Guess what? Phones could give you cancer

Top researcher sends out warning memo to staff

Dr. Ronald Herberman, director of the University of Pittsburgh Cancer Institute has warned his staff to limit mobile phone use, especially in the case of children.

His memo, sent to around 3,000 faculty staff according to the International Herald Tribune, outlined dangers he felt warranted highlighting, despite the lack of concern from other studies and institutions.

Herberman highlighted unpublished reports from a study, called Interphone, which involves scientists from 13 countries, mostly in Europe.


Although early results published show no cause from concern, he is worried about unpublished findings.

The director highlighted something he called a: "growing body of literature linking long-term cellphone use to possible adverse health effects including cancer."

"Although the evidence is still controversial, I am convinced that there are sufficient data to warrant issuing an advisory to share some precautionary advice on cellphone use," according to the document sent.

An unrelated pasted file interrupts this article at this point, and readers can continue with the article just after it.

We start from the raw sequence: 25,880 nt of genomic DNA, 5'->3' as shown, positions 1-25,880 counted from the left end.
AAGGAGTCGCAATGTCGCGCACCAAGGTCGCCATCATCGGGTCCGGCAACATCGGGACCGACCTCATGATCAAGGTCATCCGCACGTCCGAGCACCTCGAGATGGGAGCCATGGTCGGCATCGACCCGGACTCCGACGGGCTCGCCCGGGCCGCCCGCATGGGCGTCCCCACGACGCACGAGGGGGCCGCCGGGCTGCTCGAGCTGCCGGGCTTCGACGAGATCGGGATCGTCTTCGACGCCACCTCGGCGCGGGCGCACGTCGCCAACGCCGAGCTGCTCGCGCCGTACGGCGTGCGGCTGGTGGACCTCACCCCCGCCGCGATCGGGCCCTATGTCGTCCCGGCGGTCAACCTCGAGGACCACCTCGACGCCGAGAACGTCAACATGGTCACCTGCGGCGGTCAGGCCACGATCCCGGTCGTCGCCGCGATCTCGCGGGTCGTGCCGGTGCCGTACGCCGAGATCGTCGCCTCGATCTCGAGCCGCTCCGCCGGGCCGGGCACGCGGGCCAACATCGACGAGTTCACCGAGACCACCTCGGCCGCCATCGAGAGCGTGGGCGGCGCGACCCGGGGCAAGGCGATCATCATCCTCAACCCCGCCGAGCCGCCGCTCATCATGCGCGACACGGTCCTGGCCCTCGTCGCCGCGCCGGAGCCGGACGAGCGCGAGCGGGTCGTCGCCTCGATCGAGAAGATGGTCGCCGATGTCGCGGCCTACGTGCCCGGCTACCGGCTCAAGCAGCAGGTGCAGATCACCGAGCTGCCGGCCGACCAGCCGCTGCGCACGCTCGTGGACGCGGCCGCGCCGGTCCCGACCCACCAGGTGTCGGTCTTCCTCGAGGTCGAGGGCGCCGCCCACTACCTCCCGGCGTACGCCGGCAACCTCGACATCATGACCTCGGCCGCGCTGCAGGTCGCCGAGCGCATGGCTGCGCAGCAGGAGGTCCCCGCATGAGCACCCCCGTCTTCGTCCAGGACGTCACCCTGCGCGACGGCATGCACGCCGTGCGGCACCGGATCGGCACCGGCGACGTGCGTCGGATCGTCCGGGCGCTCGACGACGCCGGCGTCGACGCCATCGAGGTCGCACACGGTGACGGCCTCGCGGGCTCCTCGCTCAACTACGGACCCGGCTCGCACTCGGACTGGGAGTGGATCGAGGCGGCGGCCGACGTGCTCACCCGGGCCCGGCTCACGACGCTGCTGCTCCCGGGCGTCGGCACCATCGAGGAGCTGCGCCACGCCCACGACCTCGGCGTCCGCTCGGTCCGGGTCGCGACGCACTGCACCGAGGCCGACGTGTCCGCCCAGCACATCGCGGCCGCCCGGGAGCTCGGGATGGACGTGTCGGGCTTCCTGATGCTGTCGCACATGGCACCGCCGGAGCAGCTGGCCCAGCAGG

However, most other institutions and organisations are not concerned with the overall effect mobile phones have on the brain, including a large study in Denmark which tracked the number of tumours in mobile users over up to ten years, and found there was largely no cause for concern.


Phones and Tablets Editor

Gareth (Twitter, Google+) has been part of the mobile phone industry from the era of the brick to the tiny device in the pocket... and now watching them grow back up to behemothic proportions once more. He's spent five years dissecting all the top phones in the world as TechRadar's Phones and Tablets Editor, and still can't resist answering the dreaded question - "which new phone should I get?" - with 15 choices.